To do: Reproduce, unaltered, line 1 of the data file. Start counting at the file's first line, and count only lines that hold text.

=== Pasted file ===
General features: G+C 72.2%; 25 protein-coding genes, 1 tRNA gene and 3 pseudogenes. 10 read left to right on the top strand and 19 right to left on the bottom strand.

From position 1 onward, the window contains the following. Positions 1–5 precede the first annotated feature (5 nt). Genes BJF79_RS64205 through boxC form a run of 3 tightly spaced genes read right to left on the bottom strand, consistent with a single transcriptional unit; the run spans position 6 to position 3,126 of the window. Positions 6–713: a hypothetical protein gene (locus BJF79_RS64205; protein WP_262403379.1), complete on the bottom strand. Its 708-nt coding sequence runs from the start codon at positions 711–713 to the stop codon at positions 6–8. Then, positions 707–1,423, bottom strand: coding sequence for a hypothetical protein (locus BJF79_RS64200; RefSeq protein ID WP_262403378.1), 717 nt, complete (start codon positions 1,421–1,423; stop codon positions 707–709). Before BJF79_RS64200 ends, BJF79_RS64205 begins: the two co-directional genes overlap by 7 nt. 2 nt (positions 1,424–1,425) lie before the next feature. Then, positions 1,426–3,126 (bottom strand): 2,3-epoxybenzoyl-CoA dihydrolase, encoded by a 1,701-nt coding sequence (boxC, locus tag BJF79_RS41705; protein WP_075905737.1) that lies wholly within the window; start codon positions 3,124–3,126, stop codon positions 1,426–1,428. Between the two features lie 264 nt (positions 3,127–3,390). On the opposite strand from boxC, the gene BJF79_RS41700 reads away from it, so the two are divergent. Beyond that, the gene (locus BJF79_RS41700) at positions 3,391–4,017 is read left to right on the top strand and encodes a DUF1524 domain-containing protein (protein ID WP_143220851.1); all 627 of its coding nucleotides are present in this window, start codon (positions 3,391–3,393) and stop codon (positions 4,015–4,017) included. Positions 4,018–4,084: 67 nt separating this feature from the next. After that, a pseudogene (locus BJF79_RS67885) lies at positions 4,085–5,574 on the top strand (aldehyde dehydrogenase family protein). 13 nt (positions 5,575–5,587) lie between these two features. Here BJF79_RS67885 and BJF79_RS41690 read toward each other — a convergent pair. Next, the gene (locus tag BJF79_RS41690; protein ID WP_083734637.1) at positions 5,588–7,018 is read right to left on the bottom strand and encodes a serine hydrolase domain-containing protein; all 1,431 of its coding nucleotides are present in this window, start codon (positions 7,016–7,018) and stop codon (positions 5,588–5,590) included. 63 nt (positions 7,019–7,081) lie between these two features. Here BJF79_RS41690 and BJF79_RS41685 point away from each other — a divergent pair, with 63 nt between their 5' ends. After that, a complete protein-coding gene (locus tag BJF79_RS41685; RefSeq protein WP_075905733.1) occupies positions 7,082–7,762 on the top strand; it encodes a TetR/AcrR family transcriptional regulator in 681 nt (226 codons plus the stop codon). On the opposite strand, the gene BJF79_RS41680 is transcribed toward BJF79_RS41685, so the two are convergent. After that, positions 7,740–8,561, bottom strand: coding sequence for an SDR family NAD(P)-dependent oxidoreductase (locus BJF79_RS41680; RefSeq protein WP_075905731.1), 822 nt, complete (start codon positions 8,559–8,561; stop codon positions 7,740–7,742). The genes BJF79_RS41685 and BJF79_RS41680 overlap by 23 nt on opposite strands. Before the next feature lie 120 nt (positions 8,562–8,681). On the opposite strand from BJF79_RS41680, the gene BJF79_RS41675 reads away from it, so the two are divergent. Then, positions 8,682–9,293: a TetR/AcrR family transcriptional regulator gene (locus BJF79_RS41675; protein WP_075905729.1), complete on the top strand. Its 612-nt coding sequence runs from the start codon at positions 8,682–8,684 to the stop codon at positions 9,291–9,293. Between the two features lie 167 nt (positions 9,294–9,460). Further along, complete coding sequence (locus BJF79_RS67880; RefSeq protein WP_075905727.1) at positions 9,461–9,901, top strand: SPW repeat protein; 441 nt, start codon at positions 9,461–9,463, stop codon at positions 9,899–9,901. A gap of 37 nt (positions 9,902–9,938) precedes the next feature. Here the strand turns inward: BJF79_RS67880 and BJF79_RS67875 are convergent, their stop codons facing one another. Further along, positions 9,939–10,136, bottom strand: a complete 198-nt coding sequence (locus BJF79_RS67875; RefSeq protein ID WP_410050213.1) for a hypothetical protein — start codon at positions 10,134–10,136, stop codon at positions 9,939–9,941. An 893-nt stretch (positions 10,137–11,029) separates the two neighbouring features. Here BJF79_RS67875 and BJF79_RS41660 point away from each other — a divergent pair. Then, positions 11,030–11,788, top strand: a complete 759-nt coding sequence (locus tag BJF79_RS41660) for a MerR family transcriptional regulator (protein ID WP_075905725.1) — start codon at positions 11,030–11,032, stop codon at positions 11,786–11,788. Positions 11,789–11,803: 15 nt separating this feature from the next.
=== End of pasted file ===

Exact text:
General features: G+C 72.2%; 25 protein-coding genes, 1 tRNA gene and 3 pseudogenes. 10 read left to right on the top strand and 19 right to left on the bottom strand.